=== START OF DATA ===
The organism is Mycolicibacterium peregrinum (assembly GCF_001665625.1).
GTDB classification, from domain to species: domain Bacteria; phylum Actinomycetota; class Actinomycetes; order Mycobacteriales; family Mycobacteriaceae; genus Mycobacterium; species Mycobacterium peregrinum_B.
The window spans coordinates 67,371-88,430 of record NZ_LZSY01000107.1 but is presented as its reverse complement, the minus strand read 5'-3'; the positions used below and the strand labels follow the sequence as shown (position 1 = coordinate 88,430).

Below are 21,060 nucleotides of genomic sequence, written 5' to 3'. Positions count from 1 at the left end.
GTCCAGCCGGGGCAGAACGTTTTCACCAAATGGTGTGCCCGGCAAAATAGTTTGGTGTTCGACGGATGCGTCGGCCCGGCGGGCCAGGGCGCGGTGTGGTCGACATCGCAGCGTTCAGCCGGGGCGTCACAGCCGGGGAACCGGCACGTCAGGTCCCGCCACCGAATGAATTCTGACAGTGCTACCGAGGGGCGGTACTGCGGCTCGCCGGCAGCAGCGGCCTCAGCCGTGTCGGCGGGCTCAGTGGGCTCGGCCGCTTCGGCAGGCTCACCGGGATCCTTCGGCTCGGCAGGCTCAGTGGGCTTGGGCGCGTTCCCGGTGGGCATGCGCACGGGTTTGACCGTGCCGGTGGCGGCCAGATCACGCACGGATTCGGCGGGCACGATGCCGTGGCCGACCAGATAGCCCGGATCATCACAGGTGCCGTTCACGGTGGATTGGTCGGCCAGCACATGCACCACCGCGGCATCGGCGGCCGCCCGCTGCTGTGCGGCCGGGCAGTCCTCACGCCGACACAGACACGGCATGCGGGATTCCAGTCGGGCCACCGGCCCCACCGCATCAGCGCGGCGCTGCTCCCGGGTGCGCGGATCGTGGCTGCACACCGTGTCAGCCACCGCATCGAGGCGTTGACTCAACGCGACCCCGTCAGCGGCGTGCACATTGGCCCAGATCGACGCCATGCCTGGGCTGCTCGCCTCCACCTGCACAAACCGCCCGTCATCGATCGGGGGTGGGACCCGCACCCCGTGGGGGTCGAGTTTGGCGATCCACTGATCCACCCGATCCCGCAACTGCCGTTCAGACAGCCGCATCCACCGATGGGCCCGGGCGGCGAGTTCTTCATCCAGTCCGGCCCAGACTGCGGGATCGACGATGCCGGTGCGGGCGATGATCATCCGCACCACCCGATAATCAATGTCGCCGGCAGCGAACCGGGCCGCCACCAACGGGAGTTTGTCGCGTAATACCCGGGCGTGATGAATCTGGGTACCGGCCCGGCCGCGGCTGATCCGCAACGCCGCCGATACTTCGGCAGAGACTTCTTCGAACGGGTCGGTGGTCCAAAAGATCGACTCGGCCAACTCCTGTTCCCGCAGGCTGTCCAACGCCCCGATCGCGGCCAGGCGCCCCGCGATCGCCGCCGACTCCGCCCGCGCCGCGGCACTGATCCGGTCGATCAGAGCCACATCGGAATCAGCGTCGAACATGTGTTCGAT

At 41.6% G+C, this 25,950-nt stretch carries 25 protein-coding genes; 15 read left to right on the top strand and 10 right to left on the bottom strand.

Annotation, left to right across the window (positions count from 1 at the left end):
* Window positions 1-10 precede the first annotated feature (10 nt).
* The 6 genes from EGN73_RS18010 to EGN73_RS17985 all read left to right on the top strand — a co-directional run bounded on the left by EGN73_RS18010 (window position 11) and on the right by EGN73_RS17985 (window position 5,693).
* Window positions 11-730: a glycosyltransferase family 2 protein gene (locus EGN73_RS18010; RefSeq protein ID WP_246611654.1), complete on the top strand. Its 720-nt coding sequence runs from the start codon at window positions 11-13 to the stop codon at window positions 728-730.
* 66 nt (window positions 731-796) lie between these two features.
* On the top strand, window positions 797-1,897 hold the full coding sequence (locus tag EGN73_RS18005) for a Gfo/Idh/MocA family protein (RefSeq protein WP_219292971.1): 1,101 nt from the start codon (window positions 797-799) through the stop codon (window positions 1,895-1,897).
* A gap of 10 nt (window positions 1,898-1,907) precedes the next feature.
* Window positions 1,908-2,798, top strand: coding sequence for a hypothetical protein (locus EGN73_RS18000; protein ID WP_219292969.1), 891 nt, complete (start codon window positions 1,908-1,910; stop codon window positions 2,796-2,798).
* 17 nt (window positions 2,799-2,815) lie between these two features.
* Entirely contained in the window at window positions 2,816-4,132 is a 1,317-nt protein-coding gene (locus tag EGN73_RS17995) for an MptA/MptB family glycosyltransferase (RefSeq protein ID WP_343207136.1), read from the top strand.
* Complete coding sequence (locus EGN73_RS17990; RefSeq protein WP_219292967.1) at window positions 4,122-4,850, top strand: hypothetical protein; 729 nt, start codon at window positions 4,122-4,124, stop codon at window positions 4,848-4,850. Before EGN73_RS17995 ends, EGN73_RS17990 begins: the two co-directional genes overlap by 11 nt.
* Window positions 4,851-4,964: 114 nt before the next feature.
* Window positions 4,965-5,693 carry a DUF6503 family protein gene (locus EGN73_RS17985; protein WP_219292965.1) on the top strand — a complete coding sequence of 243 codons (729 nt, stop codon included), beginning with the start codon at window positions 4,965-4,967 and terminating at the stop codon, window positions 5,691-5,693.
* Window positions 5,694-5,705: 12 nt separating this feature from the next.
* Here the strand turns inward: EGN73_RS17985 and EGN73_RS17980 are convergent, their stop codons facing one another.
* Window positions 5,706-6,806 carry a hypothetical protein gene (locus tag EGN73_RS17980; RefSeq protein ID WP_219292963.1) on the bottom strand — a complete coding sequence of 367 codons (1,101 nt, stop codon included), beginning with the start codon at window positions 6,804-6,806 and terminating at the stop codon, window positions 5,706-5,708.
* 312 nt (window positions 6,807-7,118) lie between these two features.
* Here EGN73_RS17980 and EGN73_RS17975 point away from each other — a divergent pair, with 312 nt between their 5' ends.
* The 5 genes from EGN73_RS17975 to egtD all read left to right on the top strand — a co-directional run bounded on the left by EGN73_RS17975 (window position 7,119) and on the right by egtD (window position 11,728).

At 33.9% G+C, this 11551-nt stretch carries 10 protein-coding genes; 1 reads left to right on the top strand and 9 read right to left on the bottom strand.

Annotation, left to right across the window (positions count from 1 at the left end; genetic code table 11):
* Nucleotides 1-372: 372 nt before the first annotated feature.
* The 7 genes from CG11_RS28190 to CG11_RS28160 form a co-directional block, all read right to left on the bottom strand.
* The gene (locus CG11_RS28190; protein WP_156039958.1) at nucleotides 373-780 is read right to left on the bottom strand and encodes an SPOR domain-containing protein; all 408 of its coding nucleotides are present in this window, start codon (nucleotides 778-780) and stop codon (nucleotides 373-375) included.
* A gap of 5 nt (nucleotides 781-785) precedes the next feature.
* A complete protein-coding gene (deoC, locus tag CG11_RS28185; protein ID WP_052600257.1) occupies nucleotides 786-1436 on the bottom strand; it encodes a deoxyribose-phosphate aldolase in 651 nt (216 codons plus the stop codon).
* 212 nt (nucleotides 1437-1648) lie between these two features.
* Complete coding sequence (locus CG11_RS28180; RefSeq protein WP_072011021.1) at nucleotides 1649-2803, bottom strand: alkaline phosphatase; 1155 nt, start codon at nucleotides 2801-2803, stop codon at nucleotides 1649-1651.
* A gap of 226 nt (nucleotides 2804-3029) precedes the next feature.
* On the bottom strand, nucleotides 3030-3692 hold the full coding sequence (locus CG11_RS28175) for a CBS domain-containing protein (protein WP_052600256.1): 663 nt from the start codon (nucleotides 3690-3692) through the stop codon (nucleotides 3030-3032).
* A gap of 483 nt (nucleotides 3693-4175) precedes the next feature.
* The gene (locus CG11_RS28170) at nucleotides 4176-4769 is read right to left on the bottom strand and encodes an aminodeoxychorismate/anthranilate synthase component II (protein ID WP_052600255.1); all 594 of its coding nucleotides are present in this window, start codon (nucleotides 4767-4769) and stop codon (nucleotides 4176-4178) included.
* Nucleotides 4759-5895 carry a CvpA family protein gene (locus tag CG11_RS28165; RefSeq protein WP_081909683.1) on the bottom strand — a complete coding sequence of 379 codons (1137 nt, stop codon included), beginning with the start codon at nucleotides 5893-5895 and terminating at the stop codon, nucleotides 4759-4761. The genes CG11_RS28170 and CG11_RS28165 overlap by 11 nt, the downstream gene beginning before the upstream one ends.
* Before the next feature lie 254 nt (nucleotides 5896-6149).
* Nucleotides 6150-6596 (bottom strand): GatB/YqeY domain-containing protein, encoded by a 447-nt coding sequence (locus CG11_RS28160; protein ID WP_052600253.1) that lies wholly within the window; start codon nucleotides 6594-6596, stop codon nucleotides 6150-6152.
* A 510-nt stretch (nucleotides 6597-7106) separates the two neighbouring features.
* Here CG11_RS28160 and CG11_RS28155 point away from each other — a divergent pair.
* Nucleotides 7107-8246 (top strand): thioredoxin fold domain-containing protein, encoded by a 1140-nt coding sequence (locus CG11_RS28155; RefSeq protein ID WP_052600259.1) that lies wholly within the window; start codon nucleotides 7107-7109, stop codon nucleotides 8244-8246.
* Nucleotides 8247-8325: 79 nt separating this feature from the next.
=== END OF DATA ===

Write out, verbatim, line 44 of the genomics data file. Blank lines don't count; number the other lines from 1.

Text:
* Nucleotides 7107-8246 (top strand): thioredoxin fold domain-containing protein, encoded by a 1140-nt coding sequence (locus CG11_RS28155; RefSeq protein ID WP_052600259.1) that lies wholly within the window; start codon nucleotides 7107-7109, stop codon nucleotides 8244-8246.